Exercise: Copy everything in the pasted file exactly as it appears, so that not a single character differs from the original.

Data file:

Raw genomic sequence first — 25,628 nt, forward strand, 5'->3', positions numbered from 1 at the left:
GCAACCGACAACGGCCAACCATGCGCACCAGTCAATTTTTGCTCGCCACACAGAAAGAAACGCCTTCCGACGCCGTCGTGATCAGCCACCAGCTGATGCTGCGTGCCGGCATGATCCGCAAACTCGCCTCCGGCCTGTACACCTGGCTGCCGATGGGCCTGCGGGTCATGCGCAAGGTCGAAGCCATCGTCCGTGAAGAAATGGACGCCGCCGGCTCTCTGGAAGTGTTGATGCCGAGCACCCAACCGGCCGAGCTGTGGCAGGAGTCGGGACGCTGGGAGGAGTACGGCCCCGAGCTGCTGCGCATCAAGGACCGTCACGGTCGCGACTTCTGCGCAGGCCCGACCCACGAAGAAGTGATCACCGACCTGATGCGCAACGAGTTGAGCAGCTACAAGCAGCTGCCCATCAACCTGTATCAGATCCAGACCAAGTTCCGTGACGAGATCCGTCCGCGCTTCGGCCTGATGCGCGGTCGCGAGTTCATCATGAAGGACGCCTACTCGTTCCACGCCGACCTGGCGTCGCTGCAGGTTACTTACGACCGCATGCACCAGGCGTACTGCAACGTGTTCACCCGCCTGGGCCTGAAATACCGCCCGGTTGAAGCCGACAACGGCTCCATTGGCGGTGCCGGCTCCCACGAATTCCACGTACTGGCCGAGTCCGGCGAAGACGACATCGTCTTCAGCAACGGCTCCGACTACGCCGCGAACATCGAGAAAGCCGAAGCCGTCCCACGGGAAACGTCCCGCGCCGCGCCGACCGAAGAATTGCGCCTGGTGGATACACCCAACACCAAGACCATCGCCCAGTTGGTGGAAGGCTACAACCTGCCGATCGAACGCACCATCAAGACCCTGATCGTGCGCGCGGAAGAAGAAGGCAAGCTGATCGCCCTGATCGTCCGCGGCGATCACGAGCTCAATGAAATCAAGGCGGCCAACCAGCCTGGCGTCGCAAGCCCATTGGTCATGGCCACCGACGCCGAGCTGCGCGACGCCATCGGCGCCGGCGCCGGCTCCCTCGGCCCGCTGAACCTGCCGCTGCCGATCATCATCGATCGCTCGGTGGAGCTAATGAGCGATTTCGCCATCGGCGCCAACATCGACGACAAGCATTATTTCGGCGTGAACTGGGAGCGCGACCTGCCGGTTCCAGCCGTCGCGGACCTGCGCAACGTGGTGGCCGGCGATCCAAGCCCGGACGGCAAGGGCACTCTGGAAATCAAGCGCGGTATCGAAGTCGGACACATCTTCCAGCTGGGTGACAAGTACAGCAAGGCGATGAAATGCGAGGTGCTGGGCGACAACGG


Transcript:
Raw genomic sequence first — 25,628 nt, forward strand, 5'->3', positions numbered from 1 at the left:
GCAACCGACAACGGCCAACCATGCGCACCAGTCAATTTTTGCTCGCCACACAGAAAGAAACGCCTTCCGACGCCGTCGTGATCAGCCACCAGCTGATGCTGCGTGCCGGCATGATCCGCAAACTCGCCTCCGGCCTGTACACCTGGCTGCCGATGGGCCTGCGGGTCATGCGCAAGGTCGAAGCCATCGTCCGTGAAGAAATGGACGCCGCCGGCTCTCTGGAAGTGTTGATGCCGAGCACCCAACCGGCCGAGCTGTGGCAGGAGTCGGGACGCTGGGAGGAGTACGGCCCCGAGCTGCTGCGCATCAAGGACCGTCACGGTCGCGACTTCTGCGCAGGCCCGACCCACGAAGAAGTGATCACCGACCTGATGCGCAACGAGTTGAGCAGCTACAAGCAGCTGCCCATCAACCTGTATCAGATCCAGACCAAGTTCCGTGACGAGATCCGTCCGCGCTTCGGCCTGATGCGCGGTCGCGAGTTCATCATGAAGGACGCCTACTCGTTCCACGCCGACCTGGCGTCGCTGCAGGTTACTTACGACCGCATGCACCAGGCGTACTGCAACGTGTTCACCCGCCTGGGCCTGAAATACCGCCCGGTTGAAGCCGACAACGGCTCCATTGGCGGTGCCGGCTCCCACGAATTCCACGTACTGGCCGAGTCCGGCGAAGACGACATCGTCTTCAGCAACGGCTCCGACTACGCCGCGAACATCGAGAAAGCCGAAGCCGTCCCACGGGAAACGTCCCGCGCCGCGCCGACCGAAGAATTGCGCCTGGTGGATACACCCAACACCAAGACCATCGCCCAGTTGGTGGAAGGCTACAACCTGCCGATCGAACGCACCATCAAGACCCTGATCGTGCGCGCGGAAGAAGAAGGCAAGCTGATCGCCCTGATCGTCCGCGGCGATCACGAGCTCAATGAAATCAAGGCGGCCAACCAGCCTGGCGTCGCAAGCCCATTGGTCATGGCCACCGACGCCGAGCTGCGCGACGCCATCGGCGCCGGCGCCGGCTCCCTCGGCCCGCTGAACCTGCCGCTGCCGATCATCATCGATCGCTCGGTGGAGCTAATGAGCGATTTCGCCATCGGCGCCAACATCGACGACAAGCATTATTTCGGCGTGAACTGGGAGCGCGACCTGCCGGTTCCAGCCGTCGCGGACCTGCGCAACGTGGTGGCCGGCGATCCAAGCCCGGACGGCAAGGGCACTCTGGAAATCAAGCGCGGTATCGAAGTCGGACACATCTTCCAGCTGGGTGACAAGTACAGCAAGGCGATGAAATGCGAGGTGCTGGGCGACAACGG